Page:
The Disappearance of Dreaming Daisy Mae
A four-speed positraction four-oh-nine,
Now there’s nothing left to wreck, I was born too late,
All I can afford is a pair of skates, I’m goin’
Rollerbladin’! ‘cuz I gotta do somethin'
Rollerbladin’! It's better than nothin'
Rollerbladin’! I might hurt myself!
Rollerbladin’! Or maybe somebody else!
Watch out! Don’t knock anybody down!
(copyright 1995 Tom Dark)
"HAVE A GREAT DAY! (smiley face)
"To Mr. Tom Dark,
"I’m very interested in your music. I was wondering if you had any information on other songs or things you may have created from a comical mind, such things like T-shirts, hats, etc.
"If you’re planning on a tour or a personal appearance any time soon, I would much like to know so I could see & hear you at the same time.
"Keeping with your great musical ideas, please send in some more songs to the radio show and I’ll be listening intently.
"(S. L. B.)
"That’s a.k.a 'Daisy Mae.'"
This kid-perfumed letter came one day in a hand-decorated envelope, postmarked July 8, 1995. Daisy Mae lived in Rialto, California, one of the little flatland burgs between San Bernardino and the southern California coast. I sent her a cassette of my novelty songs for it. She then wanted to learn all about "the comical mind" from me. She hoped I wouldn't mind her questions about how to make people laugh.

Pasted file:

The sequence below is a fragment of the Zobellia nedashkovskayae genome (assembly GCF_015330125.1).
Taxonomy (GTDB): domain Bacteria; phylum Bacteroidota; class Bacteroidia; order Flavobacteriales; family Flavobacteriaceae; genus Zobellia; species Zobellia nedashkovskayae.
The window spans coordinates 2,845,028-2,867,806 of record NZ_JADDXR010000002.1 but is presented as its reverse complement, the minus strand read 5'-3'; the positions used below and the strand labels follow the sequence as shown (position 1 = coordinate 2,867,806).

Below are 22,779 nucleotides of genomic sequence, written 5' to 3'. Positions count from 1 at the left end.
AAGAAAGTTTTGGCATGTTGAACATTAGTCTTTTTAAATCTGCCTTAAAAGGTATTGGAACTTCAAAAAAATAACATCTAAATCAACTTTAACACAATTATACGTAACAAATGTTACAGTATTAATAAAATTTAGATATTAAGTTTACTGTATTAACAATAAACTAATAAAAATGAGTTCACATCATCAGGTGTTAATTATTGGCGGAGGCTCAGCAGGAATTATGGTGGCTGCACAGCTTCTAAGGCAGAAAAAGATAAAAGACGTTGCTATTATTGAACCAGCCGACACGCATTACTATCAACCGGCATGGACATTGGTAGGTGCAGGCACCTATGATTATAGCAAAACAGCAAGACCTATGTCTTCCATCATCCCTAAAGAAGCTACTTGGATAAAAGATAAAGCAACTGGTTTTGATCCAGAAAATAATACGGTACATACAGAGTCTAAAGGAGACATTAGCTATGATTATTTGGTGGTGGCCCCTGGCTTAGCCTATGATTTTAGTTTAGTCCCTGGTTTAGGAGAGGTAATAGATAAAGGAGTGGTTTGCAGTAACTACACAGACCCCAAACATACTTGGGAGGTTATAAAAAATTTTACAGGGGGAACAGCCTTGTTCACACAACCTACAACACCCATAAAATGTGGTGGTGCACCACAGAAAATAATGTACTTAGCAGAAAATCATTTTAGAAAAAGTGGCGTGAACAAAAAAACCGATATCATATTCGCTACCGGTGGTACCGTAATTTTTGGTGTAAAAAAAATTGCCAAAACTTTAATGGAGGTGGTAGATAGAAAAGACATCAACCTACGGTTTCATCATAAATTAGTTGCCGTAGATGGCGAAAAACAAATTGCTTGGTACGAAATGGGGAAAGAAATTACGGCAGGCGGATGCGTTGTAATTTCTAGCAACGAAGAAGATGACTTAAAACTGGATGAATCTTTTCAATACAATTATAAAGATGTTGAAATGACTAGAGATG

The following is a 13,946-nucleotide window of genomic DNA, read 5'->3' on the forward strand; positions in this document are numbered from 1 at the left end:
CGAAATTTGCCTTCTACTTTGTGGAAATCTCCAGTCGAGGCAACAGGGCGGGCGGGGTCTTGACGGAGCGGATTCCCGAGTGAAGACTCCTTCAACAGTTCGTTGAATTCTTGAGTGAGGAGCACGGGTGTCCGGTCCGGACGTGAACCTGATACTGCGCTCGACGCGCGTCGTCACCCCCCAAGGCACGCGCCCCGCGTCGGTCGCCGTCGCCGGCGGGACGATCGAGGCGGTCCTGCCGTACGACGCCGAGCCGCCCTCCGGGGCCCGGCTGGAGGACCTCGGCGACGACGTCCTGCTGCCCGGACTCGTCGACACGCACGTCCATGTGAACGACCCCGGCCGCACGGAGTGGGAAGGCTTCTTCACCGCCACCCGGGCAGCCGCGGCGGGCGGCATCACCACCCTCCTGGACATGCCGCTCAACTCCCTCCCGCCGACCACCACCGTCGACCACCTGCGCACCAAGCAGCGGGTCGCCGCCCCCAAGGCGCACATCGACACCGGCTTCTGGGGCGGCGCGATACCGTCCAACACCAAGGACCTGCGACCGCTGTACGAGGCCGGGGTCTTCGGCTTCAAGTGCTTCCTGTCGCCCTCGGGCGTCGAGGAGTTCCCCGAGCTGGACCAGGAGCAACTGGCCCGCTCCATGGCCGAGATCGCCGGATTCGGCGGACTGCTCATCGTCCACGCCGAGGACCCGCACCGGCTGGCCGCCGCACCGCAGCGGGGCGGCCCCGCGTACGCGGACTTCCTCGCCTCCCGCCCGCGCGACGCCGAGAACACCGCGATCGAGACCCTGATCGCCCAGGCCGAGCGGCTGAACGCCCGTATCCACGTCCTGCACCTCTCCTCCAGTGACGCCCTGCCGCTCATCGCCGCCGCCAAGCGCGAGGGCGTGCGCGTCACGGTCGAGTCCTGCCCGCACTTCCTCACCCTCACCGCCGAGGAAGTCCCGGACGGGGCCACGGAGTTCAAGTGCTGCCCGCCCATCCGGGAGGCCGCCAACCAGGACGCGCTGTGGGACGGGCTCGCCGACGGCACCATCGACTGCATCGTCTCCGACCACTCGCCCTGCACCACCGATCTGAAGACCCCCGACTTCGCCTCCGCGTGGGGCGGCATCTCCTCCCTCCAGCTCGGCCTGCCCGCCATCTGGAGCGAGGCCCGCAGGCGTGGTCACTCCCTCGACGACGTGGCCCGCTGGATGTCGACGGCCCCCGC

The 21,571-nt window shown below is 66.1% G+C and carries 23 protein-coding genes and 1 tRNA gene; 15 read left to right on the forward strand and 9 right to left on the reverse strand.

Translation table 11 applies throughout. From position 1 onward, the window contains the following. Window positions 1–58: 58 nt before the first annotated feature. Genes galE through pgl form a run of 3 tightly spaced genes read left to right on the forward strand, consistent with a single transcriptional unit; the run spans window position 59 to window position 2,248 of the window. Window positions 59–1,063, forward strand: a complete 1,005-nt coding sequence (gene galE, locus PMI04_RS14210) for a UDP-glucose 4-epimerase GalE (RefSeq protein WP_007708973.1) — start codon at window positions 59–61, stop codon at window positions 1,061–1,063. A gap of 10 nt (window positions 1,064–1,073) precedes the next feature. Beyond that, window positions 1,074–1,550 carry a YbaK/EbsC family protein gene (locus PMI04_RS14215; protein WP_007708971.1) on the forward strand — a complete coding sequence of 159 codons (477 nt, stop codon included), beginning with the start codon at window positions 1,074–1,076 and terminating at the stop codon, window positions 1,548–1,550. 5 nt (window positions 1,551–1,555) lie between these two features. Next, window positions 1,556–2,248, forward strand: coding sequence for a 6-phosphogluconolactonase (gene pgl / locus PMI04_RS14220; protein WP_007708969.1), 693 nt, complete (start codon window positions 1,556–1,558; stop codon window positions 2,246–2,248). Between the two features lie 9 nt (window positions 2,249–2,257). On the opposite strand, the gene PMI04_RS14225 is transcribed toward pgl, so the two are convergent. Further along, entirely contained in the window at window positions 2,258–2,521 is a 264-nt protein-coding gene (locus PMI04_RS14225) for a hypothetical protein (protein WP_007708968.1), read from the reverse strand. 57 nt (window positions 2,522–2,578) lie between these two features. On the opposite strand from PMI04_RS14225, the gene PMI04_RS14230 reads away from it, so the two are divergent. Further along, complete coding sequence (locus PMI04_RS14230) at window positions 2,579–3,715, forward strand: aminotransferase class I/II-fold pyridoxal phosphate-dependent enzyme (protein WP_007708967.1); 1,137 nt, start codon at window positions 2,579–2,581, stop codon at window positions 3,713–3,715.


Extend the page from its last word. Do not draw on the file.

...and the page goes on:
I judged Daisy Mae to be about twelve. Her handwriting was big and round and careful; her lettering had a timid light touch and lots of self-conscious little happy-faces. You can't get more charming than that without stick-ons of big-eyed kitties and fluffy bunnies.
I saw something else in her handwriting, too. Here was a highly intuitive little soul. I bet she dreamed lots of vivid dreams. I wanted to find out. I answered her letter saying yes, I'll tell you all about how to be funny, but for your payment, you must tell me dreams. See if you can dream about where I live and what it looks like around here, I replied.
A week or so later came her letter. She said she had traveled to the mountains in a dream, all green and tall pines. She saw me standing in a yard wearing a green sweatshirt and khaki shorts with big pockets. I was playing a white electric guitar. The little pooper had accurately dreamed my farm on a hill among the sugar pines, the color and shape of my electric guitar, the horses nearby and... she didn't understand why the nearby mountain was colored blue.
In those days I'd stroll around the front yard absent-mindedly exercising my chops. I still wear that green sweatshirt, though I’ve replaced the khaki shorts often. The little house was in the shadow of Blue Mountain, where the High Sierras begin.
A good skeptic might protest that she had looked up my address on a map and seen Blue Mountain. Of course she'd know by my address I lived in Northern California. But the other correct details were a bit much for lucky guesses. She would dream a good many more “lucky guesses” in the five years to come.